Thursday, February 28, 2008


We had an earthquake here in the U.K. last night.

When something like an earthquake hits, everyone has a story. Here is mine;
At about 1:00 in the morning, mid-peanut butter and jelly sandwich, the couch I was occupying started shaking violently and the laptop fell off my knees. I thought that my boyfriend, who was sitting on the floor next to me, was messing about. To ensure that he knew I wasn’t amused, I looked down and grimaced at him. Surprisingly, I saw him looking back up at me with the very same scowl. Then, our flatmate came running out of his room- white faced- and asked “what the hell was that?”
It was then that we concluded it must have been an earthquake.

Within minutes, phones were going, texts were buzzing and everyone in England had updated their Facebook profiles with humorous comments about their houses falling down.

One thing I noticed today was the fact that everyone felt freer to speak to others. It’s interesting how an entire nation can maintain a collective togetherness from a minor natural disaster. It was as if, for a day, we were all in this together. The employees at the tills in the grocery stores felt more inclined to speak to the shoppers. The women at the gym that normally never chat with me were talking my ears off, telling me their own earthquake stories. Since we ALL felt it, we were ALL the same- if only during our conversations. There are no cultural divides when something like this happens- no income brackets- everyone shakes in a quake no matter how good your job is, how beautiful you are or how high your status is. I like that- although I find it sad that it takes a natural disaster to demonstrate equality.
Maybe all we need is a good shake once in a while.

Below are a few articles about the quake- It was the biggest England has seen in 20 years. Luckily, no one was hurt;,,30100-1307071,00.html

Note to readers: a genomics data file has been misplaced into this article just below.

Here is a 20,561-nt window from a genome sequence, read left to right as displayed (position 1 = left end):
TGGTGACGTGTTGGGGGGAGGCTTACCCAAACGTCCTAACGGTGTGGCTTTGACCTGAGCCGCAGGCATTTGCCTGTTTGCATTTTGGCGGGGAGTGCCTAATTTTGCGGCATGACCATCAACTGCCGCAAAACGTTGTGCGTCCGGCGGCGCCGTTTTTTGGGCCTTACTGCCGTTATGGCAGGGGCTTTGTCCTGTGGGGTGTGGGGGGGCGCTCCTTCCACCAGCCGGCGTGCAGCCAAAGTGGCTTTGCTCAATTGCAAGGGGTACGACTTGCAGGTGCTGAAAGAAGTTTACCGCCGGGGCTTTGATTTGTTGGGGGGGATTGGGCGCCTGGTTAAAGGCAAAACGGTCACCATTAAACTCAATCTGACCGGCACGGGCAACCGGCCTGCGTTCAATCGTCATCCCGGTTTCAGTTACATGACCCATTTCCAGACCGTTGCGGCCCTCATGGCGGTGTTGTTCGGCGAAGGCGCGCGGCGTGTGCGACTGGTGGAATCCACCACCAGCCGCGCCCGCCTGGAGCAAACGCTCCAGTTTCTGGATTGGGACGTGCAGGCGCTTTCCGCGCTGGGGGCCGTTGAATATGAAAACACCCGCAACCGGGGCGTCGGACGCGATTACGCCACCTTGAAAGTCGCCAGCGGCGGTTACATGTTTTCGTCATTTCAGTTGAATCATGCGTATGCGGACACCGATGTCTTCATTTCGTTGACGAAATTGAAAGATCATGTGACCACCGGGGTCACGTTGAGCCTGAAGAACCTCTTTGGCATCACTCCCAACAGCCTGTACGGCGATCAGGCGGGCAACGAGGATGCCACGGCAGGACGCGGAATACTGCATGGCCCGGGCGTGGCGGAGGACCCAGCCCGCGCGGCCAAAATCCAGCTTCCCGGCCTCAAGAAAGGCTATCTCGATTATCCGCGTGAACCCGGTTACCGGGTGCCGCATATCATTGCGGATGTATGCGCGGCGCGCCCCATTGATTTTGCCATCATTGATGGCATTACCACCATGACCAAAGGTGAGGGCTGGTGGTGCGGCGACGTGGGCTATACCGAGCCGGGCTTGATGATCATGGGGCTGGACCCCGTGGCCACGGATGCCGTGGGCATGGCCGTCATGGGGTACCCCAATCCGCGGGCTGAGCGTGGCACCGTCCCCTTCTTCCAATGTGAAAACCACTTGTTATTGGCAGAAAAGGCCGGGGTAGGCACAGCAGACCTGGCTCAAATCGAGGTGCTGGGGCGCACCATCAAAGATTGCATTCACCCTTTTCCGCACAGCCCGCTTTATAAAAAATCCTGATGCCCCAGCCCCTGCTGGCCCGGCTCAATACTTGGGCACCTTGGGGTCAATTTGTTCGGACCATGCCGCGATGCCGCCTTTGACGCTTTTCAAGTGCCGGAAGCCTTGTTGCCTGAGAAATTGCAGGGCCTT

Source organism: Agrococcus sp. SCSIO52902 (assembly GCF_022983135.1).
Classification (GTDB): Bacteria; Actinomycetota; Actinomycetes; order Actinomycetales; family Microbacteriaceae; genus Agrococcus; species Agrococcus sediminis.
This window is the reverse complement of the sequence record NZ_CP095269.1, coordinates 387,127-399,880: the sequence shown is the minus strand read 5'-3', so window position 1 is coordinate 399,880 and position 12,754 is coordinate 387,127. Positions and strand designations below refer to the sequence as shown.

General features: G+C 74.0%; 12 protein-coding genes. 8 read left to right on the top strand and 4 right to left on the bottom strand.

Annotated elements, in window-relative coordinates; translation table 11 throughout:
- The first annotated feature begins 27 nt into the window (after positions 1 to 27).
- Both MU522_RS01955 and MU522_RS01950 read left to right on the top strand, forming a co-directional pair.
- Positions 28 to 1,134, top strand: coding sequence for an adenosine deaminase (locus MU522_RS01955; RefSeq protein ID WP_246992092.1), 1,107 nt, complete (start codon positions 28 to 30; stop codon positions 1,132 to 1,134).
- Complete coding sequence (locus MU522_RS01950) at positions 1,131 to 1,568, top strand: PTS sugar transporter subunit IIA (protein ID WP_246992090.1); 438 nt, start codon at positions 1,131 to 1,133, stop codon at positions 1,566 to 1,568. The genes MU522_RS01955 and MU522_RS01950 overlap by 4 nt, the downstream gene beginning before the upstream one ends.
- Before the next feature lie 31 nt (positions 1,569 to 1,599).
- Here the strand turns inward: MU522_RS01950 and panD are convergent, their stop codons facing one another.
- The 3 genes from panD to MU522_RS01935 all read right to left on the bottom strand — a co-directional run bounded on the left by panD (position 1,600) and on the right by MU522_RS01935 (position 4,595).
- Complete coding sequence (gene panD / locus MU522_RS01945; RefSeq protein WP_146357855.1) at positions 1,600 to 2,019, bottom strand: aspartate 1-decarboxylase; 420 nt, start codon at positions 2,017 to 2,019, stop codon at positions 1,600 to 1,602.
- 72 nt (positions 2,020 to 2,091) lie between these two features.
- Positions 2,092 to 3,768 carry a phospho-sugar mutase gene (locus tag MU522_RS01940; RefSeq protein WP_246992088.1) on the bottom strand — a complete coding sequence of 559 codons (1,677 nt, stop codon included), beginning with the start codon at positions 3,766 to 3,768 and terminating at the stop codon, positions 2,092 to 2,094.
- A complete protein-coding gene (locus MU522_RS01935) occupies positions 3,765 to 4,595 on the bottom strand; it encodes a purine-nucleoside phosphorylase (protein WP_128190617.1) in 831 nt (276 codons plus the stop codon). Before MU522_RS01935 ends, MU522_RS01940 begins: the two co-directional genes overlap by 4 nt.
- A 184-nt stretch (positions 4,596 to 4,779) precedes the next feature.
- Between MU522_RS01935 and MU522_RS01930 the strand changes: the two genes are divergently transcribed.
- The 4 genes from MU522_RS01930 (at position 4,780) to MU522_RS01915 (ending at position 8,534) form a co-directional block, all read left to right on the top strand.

Last night was the second earthquake I’ve experienced. The first one was in Florence, Italy in 2002 and I slept through it. This time, I was a bit luckier. It’s an odd feeling, knowing that the earth is shaking beneath you and there is no way to stop or control it. We are all at Mother Nature’s mercy- each and every day- but unless She presents us with these occasional small reminders, it’s easy to forget. The largest natural disaster I ever lived through was hurricane Andrew in Miami in 1992. I was too young to understand the enormity of it but I knew that my life had changed. The house I had grown up in was destroyed, school started later in the year and my parents fought with insurance companies for years following the actual event. Luckily, last night’s quake didn’t change our worlds- but it did serve as a reminder that the world can change us, if only for a day.

1 comment:

Anonymous said...

fascinating. You are right. It should not take a natural disaster or an unnatural disaster to bring everyone together. By the way, our house was not destroyed, just damaged. However, to a 10 year old it probably seemed that way.